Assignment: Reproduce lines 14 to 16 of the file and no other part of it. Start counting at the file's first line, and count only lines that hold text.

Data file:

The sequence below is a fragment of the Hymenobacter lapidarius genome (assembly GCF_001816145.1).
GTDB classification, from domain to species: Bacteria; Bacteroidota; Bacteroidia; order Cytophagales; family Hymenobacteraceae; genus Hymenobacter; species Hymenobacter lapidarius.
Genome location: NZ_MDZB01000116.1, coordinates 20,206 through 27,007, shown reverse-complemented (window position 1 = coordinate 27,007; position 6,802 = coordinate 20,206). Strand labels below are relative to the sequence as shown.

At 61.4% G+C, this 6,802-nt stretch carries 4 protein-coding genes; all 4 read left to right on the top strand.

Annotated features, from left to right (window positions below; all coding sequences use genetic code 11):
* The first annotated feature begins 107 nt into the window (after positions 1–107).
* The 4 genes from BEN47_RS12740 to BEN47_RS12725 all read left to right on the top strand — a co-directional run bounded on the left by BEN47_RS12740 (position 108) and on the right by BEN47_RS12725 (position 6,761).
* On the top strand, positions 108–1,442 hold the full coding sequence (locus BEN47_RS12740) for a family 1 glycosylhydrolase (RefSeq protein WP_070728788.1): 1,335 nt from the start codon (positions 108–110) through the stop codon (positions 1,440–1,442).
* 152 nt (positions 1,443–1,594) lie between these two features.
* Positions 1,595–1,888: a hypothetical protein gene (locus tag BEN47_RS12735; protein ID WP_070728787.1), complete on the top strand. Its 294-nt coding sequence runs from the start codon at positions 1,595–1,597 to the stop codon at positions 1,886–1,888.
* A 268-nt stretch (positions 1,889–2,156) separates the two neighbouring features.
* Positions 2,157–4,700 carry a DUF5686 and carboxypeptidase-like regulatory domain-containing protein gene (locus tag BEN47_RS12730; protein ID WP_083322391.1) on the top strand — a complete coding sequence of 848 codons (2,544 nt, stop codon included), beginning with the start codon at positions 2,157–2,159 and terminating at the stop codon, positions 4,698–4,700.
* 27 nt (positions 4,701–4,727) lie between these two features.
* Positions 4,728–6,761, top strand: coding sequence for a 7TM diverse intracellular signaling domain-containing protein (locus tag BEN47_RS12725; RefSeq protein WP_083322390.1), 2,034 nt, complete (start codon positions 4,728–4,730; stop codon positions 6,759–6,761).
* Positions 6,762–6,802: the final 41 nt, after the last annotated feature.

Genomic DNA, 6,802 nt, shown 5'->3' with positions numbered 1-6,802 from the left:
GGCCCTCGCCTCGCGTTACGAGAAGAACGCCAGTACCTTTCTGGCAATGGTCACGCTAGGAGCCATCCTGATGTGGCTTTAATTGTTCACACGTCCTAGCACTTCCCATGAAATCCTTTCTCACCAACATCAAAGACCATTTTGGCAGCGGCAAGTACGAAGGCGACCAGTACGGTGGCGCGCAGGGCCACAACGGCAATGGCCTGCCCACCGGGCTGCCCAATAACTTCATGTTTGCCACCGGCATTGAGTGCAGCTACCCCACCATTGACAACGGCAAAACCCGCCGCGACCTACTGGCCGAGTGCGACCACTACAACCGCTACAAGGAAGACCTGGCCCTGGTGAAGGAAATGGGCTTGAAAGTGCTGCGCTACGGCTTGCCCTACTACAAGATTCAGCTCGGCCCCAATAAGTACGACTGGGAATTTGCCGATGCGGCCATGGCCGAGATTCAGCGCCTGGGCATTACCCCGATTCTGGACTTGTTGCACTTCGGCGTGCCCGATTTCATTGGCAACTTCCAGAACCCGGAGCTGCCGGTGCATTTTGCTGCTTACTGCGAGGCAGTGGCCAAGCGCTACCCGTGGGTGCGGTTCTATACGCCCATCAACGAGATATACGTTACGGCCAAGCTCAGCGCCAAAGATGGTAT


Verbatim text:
* Positions 4,728–6,761, top strand: coding sequence for a 7TM diverse intracellular signaling domain-containing protein (locus tag BEN47_RS12725; RefSeq protein WP_083322390.1), 2,034 nt, complete (start codon positions 4,728–4,730; stop codon positions 6,759–6,761).
* Positions 6,762–6,802: the final 41 nt, after the last annotated feature.

Genomic DNA, 6,802 nt, shown 5'->3' with positions numbered 1-6,802 from the left: